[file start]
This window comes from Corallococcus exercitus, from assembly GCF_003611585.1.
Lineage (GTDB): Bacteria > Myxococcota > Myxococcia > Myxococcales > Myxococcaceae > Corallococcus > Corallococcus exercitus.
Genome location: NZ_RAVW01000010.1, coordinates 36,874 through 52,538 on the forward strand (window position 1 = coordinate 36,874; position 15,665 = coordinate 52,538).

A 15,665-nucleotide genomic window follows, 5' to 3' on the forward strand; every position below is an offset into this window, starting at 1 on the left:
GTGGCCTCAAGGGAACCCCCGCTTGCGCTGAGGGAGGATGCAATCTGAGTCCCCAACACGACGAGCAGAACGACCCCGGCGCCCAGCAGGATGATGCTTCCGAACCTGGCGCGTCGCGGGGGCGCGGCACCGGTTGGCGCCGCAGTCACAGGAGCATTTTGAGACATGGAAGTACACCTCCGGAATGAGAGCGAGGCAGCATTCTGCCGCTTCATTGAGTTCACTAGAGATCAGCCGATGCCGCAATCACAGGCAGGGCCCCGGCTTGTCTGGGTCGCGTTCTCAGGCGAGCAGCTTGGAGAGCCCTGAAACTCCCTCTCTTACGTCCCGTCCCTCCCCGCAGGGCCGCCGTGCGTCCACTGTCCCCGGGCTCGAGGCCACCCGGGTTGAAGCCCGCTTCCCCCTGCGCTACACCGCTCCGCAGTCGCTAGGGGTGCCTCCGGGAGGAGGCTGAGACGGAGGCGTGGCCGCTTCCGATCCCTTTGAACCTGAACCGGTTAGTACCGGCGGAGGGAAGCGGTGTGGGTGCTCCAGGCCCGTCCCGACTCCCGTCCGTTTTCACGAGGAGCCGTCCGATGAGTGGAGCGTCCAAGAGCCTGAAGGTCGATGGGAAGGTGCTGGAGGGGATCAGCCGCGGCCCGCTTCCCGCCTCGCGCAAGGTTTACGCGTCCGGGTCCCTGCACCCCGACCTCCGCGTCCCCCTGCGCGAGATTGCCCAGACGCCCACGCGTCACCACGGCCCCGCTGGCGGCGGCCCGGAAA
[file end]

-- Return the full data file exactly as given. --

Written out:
This window comes from Corallococcus exercitus, from assembly GCF_003611585.1.
Lineage (GTDB): Bacteria > Myxococcota > Myxococcia > Myxococcales > Myxococcaceae > Corallococcus > Corallococcus exercitus.
Genome location: NZ_RAVW01000010.1, coordinates 36,874 through 52,538 on the forward strand (window position 1 = coordinate 36,874; position 15,665 = coordinate 52,538).

A 15,665-nucleotide genomic window follows, 5' to 3' on the forward strand; every position below is an offset into this window, starting at 1 on the left:
GTGGCCTCAAGGGAACCCCCGCTTGCGCTGAGGGAGGATGCAATCTGAGTCCCCAACACGACGAGCAGAACGACCCCGGCGCCCAGCAGGATGATGCTTCCGAACCTGGCGCGTCGCGGGGGCGCGGCACCGGTTGGCGCCGCAGTCACAGGAGCATTTTGAGACATGGAAGTACACCTCCGGAATGAGAGCGAGGCAGCATTCTGCCGCTTCATTGAGTTCACTAGAGATCAGCCGATGCCGCAATCACAGGCAGGGCCCCGGCTTGTCTGGGTCGCGTTCTCAGGCGAGCAGCTTGGAGAGCCCTGAAACTCCCTCTCTTACGTCCCGTCCCTCCCCGCAGGGCCGCCGTGCGTCCACTGTCCCCGGGCTCGAGGCCACCCGGGTTGAAGCCCGCTTCCCCCTGCGCTACACCGCTCCGCAGTCGCTAGGGGTGCCTCCGGGAGGAGGCTGAGACGGAGGCGTGGCCGCTTCCGATCCCTTTGAACCTGAACCGGTTAGTACCGGCGGAGGGAAGCGGTGTGGGTGCTCCAGGCCCGTCCCGACTCCCGTCCGTTTTCACGAGGAGCCGTCCGATGAGTGGAGCGTCCAAGAGCCTGAAGGTCGATGGGAAGGTGCTGGAGGGGATCAGCCGCGGCCCGCTTCCCGCCTCGCGCAAGGTTTACGCGTCCGGGTCCCTGCACCCCGACCTCCGCGTCCCCCTGCGCGAGATTGCCCAGACGCCCACGCGTCACCACGGCCCCGCTGGCGGCGGCCCGGAAA